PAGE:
Human Rights Watch called on the Texas Board of Pardons and Parole and Gov. Rick Perry to spare the life of Napoleon Beazley, who faces execution for a murder he committed at the age of seventeen. Beazley will be put to death on May 28 unless the Board recommends clemency and the governor acts on the recommendation.

The death penalty is not an appropriate punishment for a child," said Michael Bochenek, counsel to the Children's Rights Division of Human Rights Watch. "The horrific nature of Beazley's crime does not change the fact that he was an adolescent when he committed it."

Beazley is the first of four juvenile offenders scheduled for execution in the next three months. On June 5, Christopher Simmons' death sentence is set to be carried out in Missouri. Texas is preparing to execute two more juvenile offenders in the next three months: T.J. Jones on August 8 and Toronto Patterson on August 28.

Nationwide, twenty-two states maintain the death penalty for juveniles on their books, but only fifteen actually have juvenile offenders on death row. Eighty-two juvenile offenders are awaiting execution across the country; twenty-six, including Beazley, are in Texas.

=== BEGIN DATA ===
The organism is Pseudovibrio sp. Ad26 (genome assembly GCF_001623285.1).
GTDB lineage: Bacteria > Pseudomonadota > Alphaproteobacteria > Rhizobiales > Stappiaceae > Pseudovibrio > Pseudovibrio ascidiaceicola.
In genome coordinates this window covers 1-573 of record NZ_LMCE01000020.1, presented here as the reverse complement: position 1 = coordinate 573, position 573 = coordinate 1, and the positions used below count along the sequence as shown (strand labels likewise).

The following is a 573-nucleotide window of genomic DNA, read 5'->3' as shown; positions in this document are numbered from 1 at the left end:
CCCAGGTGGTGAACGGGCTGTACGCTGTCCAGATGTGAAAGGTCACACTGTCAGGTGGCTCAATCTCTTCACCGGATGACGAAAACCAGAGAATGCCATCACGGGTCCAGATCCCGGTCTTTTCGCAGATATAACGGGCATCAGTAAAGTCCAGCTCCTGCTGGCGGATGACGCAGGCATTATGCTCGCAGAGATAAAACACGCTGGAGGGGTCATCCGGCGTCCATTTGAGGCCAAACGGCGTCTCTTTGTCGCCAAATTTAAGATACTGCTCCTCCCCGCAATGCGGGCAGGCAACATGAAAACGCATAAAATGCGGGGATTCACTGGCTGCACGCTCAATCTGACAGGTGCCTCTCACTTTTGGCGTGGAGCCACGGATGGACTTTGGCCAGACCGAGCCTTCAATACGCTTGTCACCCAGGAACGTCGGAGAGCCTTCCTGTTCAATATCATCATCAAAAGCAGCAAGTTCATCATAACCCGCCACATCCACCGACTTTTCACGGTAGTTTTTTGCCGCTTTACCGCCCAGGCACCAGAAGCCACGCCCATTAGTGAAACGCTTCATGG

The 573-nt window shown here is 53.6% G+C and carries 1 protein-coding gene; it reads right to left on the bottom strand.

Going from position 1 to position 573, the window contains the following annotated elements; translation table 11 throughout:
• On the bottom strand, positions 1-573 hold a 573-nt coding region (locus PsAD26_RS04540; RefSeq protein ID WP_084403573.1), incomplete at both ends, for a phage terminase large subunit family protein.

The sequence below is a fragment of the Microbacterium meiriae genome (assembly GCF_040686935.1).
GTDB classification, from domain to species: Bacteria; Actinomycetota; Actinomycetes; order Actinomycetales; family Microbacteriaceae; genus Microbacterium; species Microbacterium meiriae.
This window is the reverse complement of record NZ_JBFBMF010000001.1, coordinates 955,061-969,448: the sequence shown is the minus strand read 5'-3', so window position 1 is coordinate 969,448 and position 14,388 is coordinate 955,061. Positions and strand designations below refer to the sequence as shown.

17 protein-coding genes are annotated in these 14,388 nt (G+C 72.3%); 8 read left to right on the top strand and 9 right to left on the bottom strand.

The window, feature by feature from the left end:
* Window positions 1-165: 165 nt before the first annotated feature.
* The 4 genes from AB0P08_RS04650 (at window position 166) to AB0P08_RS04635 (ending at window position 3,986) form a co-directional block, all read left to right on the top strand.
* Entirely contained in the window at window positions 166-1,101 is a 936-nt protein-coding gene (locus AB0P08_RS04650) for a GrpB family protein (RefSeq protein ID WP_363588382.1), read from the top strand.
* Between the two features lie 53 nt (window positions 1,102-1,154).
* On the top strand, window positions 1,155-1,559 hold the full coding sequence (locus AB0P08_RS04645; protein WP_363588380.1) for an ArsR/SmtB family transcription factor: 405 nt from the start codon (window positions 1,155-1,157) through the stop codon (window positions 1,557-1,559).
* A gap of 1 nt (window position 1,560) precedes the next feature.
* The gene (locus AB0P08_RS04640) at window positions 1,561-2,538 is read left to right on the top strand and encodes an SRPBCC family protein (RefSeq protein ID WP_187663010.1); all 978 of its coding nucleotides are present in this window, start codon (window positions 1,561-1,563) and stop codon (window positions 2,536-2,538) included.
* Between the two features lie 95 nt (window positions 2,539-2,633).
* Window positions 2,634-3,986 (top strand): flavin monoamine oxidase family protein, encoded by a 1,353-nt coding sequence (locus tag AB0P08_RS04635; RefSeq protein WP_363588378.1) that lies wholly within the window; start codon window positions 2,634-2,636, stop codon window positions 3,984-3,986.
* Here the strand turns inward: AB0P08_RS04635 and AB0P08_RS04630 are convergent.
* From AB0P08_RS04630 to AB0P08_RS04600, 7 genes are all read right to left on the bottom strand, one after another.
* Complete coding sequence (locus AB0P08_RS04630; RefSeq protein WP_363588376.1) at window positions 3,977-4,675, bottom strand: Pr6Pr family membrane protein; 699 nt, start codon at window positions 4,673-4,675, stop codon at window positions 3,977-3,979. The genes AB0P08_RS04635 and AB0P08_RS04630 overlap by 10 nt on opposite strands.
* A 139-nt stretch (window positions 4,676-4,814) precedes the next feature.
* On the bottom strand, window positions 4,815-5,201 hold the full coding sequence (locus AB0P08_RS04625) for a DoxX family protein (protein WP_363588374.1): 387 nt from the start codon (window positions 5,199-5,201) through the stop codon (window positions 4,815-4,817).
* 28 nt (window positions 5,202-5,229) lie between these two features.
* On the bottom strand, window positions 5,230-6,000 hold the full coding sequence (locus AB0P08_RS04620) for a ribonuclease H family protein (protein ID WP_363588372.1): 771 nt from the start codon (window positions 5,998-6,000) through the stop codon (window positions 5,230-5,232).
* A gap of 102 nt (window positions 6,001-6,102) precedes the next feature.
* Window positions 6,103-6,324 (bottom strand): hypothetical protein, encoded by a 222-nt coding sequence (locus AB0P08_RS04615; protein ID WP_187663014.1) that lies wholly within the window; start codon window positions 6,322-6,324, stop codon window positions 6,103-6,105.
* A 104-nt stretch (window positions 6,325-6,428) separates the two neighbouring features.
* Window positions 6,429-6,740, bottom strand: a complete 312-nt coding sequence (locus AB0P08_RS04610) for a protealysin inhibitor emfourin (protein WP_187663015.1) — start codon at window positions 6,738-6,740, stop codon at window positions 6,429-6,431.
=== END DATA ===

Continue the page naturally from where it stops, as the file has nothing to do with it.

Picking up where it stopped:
Texas and a growing number of other states are having second thoughts about allowing juvenile offenders to be put to death. In the last legislative session, a measure that would have raised the minimum age for capital punishment to eighteen passed in the Texas House of Representatives and would have been approved by the state Senate if Gov. Perry had not threatened to veto it. Indiana abolished the death penalty for juvenile offenders this year. Similar bills are being considered in at least eight other states: Arizona, Arkansas, Florida, Kentucky, Mississippi, Missouri, Pennsylvania, and South Carolina.

Elsewhere in the world, only Congo and Iran are known to have executed juvenile offenders in the last three years. Each now explicitly repudiates the practice, making the United States the only country that continues to claim the legal authority to execute juvenile offenders.

Human Rights Watch opposes capital punishment in all circumstances because of its inherent cruelty.